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Carrying capacity – it's time to let it go
by Simon McArthur


Carrying capacity is appealing for its simplicity, but this is the very reason why it is fundamentally flawed when applied to human beings.


Carrying capacity assumes all other variables are removed, and that both the environment and people do not change. Impact monitoring has proven over and over again that environmental resilience ebbs and flows with factors such as seasonality, intensity of use and recovery periods between use. Monitoring has also shown that different people create different impacts, based on a range of variables including type of activity, clothing, behaviour and equipment.

Carrying capacity is a blunt instrument that is not designed to accommodate these variables and it's apparent simplicity discourages most people from considering these variables.


In the mid 1970s, recreational carrying capacity began to be mooted as the major model for managing visitor impact.

In response, the U.S. Department of Interior reviewed the potential of recreational carrying capacity and prepared guidelines for its use. The review looked at existing literature, past research and use of the model, evaluated standards currently used for their application as indicators, then surveyed user groups and recreation planners and heritage managers to explore attitudes and support for the model.

Guidelines were developed to aid recreation planners and heritage managers in determining whether to develop a recreational carrying capacity model and if so, how to go about it at the site level. The study revealed the following:

Park planners were more interested in protecting the resource or meeting recreation demand than providing a high quality experience.

There were significant differences in opinion between planners and user groups, particularly in relation to optimum capacities for such activities as bushwalking, water skiing, pool swimming, power boating and shoreline fishing.

Several managers had established capacity limits based on the availability of support facilities rather than the optimum recreational carrying capacity - in essence managers were already focusing on a maximum number rather than the entirety of the model as it was originally proposed.


By 1980 the U.S. National Parks Service had established carrying capacity limits in 21 per cent of its entire estate. Since then the notion to develop recreational carrying capacity models has remained popular but their actual application has been sporadic, uncoordinated and largely not evaluated.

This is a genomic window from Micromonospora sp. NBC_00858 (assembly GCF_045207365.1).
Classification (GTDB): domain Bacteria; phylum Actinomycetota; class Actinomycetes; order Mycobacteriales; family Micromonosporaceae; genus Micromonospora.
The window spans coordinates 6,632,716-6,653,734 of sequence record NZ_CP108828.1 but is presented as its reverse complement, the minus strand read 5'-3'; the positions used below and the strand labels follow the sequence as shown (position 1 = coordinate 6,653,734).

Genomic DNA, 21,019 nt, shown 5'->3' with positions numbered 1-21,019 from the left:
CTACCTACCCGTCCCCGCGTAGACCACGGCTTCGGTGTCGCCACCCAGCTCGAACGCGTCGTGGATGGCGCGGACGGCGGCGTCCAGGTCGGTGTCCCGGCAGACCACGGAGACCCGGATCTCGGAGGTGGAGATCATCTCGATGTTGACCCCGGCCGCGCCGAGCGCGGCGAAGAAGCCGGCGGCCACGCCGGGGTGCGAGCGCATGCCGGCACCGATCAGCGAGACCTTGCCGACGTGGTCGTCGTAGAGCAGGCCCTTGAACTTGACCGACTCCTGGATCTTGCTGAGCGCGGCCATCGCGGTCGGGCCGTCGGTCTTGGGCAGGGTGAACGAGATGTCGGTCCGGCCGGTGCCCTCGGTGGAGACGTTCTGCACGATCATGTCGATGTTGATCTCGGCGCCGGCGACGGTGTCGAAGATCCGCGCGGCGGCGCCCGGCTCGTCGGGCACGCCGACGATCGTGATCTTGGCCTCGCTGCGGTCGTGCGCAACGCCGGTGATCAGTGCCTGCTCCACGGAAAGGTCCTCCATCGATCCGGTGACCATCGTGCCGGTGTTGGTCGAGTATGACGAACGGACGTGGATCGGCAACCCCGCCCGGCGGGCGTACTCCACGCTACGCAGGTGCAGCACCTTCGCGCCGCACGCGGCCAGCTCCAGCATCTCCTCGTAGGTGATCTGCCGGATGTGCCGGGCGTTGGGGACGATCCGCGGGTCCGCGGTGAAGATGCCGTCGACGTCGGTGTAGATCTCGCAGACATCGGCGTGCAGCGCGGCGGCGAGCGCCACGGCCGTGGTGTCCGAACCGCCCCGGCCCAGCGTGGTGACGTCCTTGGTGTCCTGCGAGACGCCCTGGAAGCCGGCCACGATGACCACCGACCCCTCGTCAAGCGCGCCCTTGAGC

Within this context, the actual applications of recreational carrying capacity have nonetheless managed to occur in planning, site design, development, and administration. Planning use often involved evaluating the size and character of alternative sites and predetermining optimum levels of use for various locations.

Site design and development use have involved assigning activities to areas according to natural limits, and identifying suitable position between the activities. However, the emphasis by most heritage managers has been on physical capacity applied to site design and development. Here are a few examples.

Australia: The Daintree National Park (Queensland), based on the physical limitations of defined vehicle parking spaces, Green Island (Queensland) has a capacity of 1,900 visitors per day or no more than 800 at any one time, Point Nepean National Park (Victoria) where the limit is 600 visitors at any one moment in time;

New Zealand: A limit of 500 visits per year has been set for the sub-Antarctic islands, 200 persons at any one moment in time for the Waitomo Caves, and 160 persons on any day during the period that the Milford Track is open to public access;

Bermuda: A capacity of 120,000 cruise ship passengers during the peak visitation period was set by local authorities for Bermuda.

Canada: The carrying capacity concept was used to review tourism development strategies in Ontario; the result was the identification of specific zones with high potential for tourism development, based on competition for resources between residents, owners of second homes and tourists;

Cambodia: The Angkor World Heritage Site has a capacity of 300 to 500 visitors at any one time and an annual capacity of 500,000 (these capacities assume visitors will make two visits to the site during their stay;

South Africa: Capacity limits have been applied to the Kromme River Estuary and the Infanta area, South Cape, and in the United States Yosemite Valley, Yosemite National Park, Cache National Forest in Utah.


The applications that have been established have been full of assumptions and inconsistencies. A good example of the assumptions and subjective judgements is Green Island in far north Queensland. If the maximum daily level was reached every day, Green Island would receive 693,500 visitors in a year, over twice the current level. Any visitor management model that cannot be defended is unlikely to gain or at least maintain the support of stakeholders.